Plagued by lousy AT&T service
I’m about an hour and a half away from Boston and Providence, R.I., respectively, in what’s referred to these days as an “exurb” (short for “extra urban,”), too far away to be a suburb but not quite in the sticks. It’s the sort of place where couples of modest middle incomes can afford decent houses on plots of land big enough to raise children so they can have trees in their back yard, and I expect it’s pretty typical middle-class living for a lot of folks in the United States.
And my iPhone reception is terrible.
Look, the phone is a terrific piece of hardware. The built-in capabilities, the new applications (and yeah, the instability that seems to come hand-in-hand with the iPhone 2.0 update)—I like it all (except for the instability part). But at the end of the day, the iPhone is primarily a phone, and for me, anyway, it’s coming up really short in that department. And I think it’s AT&T’s fault.
I regularly experience dropped calls, or calls that get garbled beyond my ability to understand what’s being said. And I know I’m not the only one. One of my closest friends lives and works west of Boston, in an area called “MetroWest”—a vast, densely- populated area of suburbs where people work, shop and live. And he experiences the exact same problem with his iPhone.
Now, both of us are Verizon Wireless ex-pats, and miss that network quite a bit. In fact, my wife still uses Verizon Wireless, and she’s still quite content with her service.
This problem isn’t exclusive to the iPhone 3G, either. While indications are that some iPhone 3Gs may be experiencing poor call quality because of an alleged issue with the chipset, my experience has been specific to my first-gen iPhone. The friend of whom I speak — and he’s only one friend of many who have iPhones, and report similar phenomena — indeed has a 3G model, but his problems with dropped and garbled calls long predate his upgrade.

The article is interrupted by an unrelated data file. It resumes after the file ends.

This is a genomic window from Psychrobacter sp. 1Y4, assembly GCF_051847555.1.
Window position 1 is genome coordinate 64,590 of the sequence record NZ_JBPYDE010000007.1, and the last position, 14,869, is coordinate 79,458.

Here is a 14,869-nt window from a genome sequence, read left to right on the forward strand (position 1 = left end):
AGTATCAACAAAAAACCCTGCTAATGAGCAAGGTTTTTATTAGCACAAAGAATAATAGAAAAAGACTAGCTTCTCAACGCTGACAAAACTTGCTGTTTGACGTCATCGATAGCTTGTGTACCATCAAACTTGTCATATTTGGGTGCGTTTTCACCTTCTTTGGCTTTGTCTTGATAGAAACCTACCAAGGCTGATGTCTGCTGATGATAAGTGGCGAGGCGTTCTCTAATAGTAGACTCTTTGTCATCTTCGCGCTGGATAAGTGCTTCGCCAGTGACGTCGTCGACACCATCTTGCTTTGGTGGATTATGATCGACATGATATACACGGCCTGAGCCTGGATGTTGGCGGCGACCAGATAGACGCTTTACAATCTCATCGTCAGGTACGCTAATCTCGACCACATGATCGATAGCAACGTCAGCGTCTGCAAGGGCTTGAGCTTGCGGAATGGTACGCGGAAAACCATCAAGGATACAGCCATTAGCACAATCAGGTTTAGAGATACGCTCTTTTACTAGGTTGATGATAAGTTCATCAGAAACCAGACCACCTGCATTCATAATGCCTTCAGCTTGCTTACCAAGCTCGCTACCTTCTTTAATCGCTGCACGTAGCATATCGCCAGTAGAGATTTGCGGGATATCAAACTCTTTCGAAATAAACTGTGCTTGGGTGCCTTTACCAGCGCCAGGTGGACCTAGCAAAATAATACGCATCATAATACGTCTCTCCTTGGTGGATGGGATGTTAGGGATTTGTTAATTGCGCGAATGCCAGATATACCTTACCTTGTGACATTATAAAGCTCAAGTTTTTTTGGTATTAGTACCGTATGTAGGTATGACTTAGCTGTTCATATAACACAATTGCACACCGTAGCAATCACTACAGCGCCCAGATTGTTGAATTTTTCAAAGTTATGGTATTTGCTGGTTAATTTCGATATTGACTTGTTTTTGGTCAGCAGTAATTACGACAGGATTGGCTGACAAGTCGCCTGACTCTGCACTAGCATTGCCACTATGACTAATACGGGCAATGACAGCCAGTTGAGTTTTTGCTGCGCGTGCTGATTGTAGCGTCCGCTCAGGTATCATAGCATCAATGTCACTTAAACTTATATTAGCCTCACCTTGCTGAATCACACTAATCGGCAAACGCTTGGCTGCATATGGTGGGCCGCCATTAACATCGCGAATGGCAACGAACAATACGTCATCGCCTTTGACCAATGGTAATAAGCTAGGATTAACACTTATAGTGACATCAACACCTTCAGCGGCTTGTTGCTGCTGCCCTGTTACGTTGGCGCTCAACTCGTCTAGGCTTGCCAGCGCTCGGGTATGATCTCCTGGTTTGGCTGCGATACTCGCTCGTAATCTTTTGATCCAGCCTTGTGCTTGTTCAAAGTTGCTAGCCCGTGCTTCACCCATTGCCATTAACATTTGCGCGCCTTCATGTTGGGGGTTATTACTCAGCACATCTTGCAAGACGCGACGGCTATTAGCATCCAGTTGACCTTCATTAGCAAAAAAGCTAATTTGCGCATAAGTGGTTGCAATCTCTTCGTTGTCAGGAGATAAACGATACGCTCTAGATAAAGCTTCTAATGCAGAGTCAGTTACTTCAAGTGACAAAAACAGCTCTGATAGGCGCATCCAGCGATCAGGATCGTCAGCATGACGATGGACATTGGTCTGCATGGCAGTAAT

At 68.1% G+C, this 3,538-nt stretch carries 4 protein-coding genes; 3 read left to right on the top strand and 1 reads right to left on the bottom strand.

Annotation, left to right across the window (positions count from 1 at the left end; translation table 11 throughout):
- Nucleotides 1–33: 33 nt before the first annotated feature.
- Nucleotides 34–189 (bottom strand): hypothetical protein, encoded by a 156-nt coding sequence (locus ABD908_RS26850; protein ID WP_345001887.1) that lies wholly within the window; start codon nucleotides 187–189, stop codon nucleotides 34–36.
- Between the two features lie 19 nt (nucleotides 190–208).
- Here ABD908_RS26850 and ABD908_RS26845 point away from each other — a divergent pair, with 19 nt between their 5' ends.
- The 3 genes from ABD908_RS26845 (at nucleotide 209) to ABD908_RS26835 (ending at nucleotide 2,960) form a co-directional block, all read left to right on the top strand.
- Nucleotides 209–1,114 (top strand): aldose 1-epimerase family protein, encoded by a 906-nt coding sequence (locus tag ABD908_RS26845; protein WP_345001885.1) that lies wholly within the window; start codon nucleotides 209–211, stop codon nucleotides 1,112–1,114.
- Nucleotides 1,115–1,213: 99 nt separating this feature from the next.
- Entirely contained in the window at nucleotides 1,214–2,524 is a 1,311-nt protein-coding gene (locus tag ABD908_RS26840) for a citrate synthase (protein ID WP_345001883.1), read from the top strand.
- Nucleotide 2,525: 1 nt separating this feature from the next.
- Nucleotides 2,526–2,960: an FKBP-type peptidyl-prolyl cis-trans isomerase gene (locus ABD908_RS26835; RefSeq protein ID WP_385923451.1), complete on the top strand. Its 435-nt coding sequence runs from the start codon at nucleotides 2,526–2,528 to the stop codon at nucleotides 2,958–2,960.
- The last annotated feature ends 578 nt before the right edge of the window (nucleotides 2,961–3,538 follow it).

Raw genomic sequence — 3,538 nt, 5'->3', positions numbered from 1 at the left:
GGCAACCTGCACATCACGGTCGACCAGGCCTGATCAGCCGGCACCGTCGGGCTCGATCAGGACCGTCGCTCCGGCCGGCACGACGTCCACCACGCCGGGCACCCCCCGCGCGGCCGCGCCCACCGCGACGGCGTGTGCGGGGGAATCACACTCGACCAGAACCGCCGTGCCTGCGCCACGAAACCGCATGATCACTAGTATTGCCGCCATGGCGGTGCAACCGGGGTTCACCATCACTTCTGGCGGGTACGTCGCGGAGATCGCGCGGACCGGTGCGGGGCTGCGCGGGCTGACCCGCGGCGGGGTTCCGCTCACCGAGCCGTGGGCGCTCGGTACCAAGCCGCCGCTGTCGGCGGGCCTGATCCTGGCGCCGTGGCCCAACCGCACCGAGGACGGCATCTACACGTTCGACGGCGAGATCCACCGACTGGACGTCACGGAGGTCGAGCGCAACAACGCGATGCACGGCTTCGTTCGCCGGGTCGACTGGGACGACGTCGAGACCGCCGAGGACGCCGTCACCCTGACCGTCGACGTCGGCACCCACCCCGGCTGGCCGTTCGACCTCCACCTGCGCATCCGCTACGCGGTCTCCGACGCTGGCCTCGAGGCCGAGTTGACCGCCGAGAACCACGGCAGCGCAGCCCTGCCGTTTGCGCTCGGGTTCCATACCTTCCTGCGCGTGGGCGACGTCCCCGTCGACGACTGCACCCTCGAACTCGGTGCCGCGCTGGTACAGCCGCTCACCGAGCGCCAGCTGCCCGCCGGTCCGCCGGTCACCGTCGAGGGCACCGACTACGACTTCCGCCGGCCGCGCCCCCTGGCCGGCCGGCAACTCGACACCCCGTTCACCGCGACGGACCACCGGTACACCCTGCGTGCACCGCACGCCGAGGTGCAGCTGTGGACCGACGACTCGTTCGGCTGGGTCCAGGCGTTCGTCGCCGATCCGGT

I know that the iPhone won’t work on Verizon Wireless’s network—Verizon uses CDMA, while AT&T uses GSM— but the bottom line is that my customer experience on Verizon Wireless as a phone user was better than it’s been with AT&T.
Things aren’t perfect at Verizon Wireless. Trying to get data on or off the phone is a royal pain in the posterior, thanks to Verizon Wireless’s draconian efforts to make sure it makes money in every single aspect of cell phone use. Games, new applications and even wallpaper and custom ringtones are ridiculously complicated to install, for the same reason.
But making and receiving calls—ostensibly the most important reason you have a cell phone—s a singularly better experience with Verizon Wireless than it is with AT&T.
So with rumors afoot that Apple’s exclusive arrangement with AT&T for the iPhone may have been extended to or through 2010, I’m resigned to my service continuing to stink. But I’ve also put off buying an iPhone 3G, because I don’t want to extend my service with AT&T any longer than I have to—at least until the company manages to get its coverage act together and prove to me that it’s serious about this “more bars in more places” ad campaign. Because I just don’t see it.